John F. Peoples, Broomall, for Churchill Corp. and Fishman, et seq.
Michael Coughlin, Blue Bell, for Third Century, Inc.
Cavanaugh, Rowley and Hudock, JJ.
[ 396 Pa. Super. Page 317]
This consolidated appeal involves two cases in which small Pennsylvania companies who had each leased a single office machine from Chase Third Century Leasing Co., Inc., a Missouri corporation doing business in Pennsylvania, sought to enjoin that company from bringing suits against them in a rural Missouri county. The Courts of Common Pleas in Philadelphia and Montgomery counties reached inconsistent decisions in these factually similar cases. After an extensive review of applicable Pennsylvania, Missouri, and federal law relating to jurisdiction and due process, choice of law, and the enforceability of forum selection clauses, we conclude that the Court of Common Pleas of Philadelphia County was correct in enjoining Third Century from pursuing its Missouri suit and that the Court of Common Pleas of Montgomery County erred in not doing the same. Therefore the injunction entered September 13, 1989 in the Philadelphia (No. 2676 Philadelphia 1989) case is affirmed and the March 8, 1989 denial of the injunction in the Montgomery County case (No. 961 Philadelphia 1989) is reversed and the case remanded with instructions.
The facts of each case are as follows. Plaintiff-appellant in the Montgomery County case is Churchill Corporation, a Pennsylvania corporation doing business within the state. Churchill entered into a contract with Chase Third Century. Churchill did not seek out Chase but rather was induced to
[ 396 Pa. Super. Page 318]
sign the lease through an office equipment dealer, Select Copy, which secured financing for a facsimile machine through Chase. Churchill used the facsimile machine owned and leased by Chase for a few months until it failed to operate properly. For some time after the machine ceased to function properly, Churchill continued to make payments but when the machine could not be fixed, Churchill ceased to make payments and Chase repossessed the machine. Thereafter, Chase sought to recover the remaining payments on the lease after giving Churchill a small credit.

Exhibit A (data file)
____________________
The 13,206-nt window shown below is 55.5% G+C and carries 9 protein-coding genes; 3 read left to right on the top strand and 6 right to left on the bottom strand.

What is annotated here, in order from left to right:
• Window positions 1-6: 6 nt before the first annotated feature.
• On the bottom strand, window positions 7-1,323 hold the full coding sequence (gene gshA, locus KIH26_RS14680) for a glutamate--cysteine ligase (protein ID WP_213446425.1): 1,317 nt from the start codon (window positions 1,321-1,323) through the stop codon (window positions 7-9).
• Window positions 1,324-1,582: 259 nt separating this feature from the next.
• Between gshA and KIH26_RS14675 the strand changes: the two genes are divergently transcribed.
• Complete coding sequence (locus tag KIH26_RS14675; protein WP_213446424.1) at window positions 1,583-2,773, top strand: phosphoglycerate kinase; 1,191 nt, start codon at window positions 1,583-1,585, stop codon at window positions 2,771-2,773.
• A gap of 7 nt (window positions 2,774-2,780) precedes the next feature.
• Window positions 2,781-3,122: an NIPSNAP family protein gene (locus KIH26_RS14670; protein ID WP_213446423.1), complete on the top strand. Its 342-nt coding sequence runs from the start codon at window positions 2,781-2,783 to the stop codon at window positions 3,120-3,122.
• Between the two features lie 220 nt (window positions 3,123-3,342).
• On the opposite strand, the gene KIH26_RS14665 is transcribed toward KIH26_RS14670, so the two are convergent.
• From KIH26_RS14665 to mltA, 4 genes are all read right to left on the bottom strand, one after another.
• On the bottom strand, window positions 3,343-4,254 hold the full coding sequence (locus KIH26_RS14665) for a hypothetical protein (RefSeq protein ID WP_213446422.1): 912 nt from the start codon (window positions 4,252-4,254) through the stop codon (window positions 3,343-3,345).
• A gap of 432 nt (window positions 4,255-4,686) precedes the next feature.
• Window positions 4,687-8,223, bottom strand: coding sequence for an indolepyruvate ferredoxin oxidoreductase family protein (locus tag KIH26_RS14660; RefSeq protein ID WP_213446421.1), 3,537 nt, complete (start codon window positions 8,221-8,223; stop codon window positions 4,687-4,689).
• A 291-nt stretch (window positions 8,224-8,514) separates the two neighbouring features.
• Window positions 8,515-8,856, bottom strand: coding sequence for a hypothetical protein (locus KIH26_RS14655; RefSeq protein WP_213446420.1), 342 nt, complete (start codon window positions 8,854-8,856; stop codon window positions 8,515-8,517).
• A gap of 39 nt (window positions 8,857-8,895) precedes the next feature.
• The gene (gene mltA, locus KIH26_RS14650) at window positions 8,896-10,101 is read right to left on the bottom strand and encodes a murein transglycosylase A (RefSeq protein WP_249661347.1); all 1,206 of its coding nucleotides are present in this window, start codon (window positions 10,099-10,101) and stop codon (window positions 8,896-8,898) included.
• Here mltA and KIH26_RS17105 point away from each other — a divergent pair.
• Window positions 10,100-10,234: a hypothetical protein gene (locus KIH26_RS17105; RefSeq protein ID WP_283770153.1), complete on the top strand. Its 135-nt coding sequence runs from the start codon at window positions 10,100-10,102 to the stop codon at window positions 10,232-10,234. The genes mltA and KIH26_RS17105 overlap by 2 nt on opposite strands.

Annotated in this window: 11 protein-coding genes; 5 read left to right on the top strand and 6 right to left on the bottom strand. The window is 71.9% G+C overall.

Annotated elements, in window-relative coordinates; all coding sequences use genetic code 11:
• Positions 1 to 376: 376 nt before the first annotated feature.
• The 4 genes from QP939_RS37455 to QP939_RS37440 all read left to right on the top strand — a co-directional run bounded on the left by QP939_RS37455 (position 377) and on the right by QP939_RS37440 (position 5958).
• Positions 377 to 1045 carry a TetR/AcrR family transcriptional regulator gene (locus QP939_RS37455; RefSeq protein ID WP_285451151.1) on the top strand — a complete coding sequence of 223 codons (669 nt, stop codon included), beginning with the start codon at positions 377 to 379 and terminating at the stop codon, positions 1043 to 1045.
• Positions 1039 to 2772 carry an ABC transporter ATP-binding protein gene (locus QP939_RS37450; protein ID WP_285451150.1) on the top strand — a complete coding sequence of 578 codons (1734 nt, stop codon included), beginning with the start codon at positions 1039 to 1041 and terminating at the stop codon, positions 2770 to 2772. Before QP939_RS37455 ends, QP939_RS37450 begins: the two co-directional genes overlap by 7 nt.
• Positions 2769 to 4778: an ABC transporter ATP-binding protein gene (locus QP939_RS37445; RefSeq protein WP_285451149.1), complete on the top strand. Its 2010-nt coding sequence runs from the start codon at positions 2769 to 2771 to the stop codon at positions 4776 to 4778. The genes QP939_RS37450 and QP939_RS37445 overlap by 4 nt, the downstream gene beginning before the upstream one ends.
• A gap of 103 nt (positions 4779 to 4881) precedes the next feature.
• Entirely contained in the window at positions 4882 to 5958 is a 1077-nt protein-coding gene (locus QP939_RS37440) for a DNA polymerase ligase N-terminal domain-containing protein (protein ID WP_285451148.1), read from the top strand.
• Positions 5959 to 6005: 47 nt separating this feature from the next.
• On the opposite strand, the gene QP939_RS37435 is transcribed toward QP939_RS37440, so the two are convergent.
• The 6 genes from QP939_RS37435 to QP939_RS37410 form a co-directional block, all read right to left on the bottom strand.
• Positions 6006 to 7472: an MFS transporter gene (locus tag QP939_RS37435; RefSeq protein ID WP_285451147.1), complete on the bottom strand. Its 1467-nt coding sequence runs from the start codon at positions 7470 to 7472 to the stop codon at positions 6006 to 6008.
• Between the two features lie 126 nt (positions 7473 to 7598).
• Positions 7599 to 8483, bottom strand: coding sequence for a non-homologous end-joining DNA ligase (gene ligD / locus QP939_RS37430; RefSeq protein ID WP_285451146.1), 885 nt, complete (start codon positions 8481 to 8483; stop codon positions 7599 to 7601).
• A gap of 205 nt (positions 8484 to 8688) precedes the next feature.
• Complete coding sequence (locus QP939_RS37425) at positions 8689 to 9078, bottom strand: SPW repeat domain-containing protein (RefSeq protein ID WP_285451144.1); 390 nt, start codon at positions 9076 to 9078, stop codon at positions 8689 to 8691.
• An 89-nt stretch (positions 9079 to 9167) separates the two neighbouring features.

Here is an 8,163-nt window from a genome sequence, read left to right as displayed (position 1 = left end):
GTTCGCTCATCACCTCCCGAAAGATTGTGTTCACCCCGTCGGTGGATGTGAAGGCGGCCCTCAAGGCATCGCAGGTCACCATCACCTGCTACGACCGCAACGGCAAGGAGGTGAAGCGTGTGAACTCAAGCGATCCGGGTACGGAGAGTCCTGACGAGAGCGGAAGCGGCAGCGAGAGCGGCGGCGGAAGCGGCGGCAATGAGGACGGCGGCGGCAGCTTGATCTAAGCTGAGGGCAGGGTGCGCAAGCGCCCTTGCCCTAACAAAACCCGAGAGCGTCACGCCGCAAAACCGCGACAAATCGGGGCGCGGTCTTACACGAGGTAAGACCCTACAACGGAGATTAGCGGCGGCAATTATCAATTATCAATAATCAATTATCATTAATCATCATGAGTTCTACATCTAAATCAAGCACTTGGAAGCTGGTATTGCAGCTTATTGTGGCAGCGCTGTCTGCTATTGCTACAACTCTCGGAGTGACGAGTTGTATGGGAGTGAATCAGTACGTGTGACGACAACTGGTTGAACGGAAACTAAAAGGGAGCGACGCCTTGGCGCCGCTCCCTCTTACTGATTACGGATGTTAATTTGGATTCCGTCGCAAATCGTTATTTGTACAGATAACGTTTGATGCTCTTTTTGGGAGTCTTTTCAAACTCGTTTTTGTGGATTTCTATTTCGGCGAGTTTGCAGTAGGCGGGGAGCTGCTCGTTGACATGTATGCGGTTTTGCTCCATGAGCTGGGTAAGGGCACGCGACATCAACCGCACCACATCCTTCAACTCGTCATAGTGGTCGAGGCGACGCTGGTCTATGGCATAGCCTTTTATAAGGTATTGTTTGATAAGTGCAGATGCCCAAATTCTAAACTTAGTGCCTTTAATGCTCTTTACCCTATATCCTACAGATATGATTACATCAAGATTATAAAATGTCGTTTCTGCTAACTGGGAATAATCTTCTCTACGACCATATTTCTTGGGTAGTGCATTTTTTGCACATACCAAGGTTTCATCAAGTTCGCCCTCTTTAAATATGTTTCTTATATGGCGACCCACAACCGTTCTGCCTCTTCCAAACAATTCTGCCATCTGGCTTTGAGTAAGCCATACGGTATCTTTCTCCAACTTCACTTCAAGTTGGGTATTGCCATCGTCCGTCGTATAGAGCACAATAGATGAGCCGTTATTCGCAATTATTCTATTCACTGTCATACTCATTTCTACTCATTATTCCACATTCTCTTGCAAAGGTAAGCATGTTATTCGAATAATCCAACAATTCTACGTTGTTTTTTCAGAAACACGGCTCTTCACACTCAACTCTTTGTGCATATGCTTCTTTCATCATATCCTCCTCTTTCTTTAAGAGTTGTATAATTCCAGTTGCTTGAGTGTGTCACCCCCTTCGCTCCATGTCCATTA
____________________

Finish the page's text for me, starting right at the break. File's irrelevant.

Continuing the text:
Chase brought an action for $1,700.00, the sum total of the remaining payments under the lease minus the credit, in the Circuit Court of Randolph County, MO, pursuant to a boilerplate forum selection clause appearing on the reverse side of the lease. That clause stated that jurisdiction would be deemed proper in the Missouri courts and that venue would lie in the Circuit Court of Randolph County. In addition, the lease contained a choice-of-law provision stating that Missouri law would govern the contract and that the contract would be deemed executed in Missouri, regardless of where it was signed.*fn1
It is not disputed that Churchill's president, who signed the lease, never read the forum selection clause and was unaware of its import. The court of Randolph County is located in Moberly, MO, which is sixty miles north of Jefferson City and is accessible only by automobile. Indisputably, it would have cost Churchill far more to defend against the Missouri suit due to the enormous transportation expenses than to have satisfied a default judgment against it. Churchill chose not to defend the suit, but instead brought an action in the Court of Common Pleas of Montgomery County to have Chase dissolve any judgment and dismiss the action. In the alternative, Churchill sought to restrain Chase from docketing a default judgment in the Court of Common Pleas of Montgomery County.
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On December 28, 1988, Churchill obtained a temporary restraining order signed by the Hon. Albert Suber. On January 6, 1989, the Hon. Paul Tressler presided over a hearing and overturned the temporary restraining order. By order entered March 8, 1989, the court refused to issue a preliminary injunction and dismissed the action with prejudice for lack of personal jurisdiction over the defendant Chase. Churchill filed this timely appeal.
In the Philadelphia County case, the defendant-appellant is Chase Third Century and appellees are Benson Fishman and Transmedia, Inc., doing business as Professional Marketing Advisors [collectively referred to as Transmedia]. Transmedia is a Pennsylvania corporation which conducts no business in the state of Missouri.
In June 1986, Chase and Transmedia entered into a lease for a Minolta copying machine. The machine delivered to Transmedia was in fact a Royal copier. Transmedia did not seek out Chase but rather leased the machine from Chase, for financing purposes, at the suggestion of the dealer of the machine, American Duplicating, Inc. As in the other case, the signatory, Mr. Fishman, never read the forum selection clause, which appeared on the back of the lease. (It should be noted that in both leases, the lessee's signature appears on the bottom of the front side of the lease; however, there is a notation on the front to see the reverse side for additional terms and conditions.)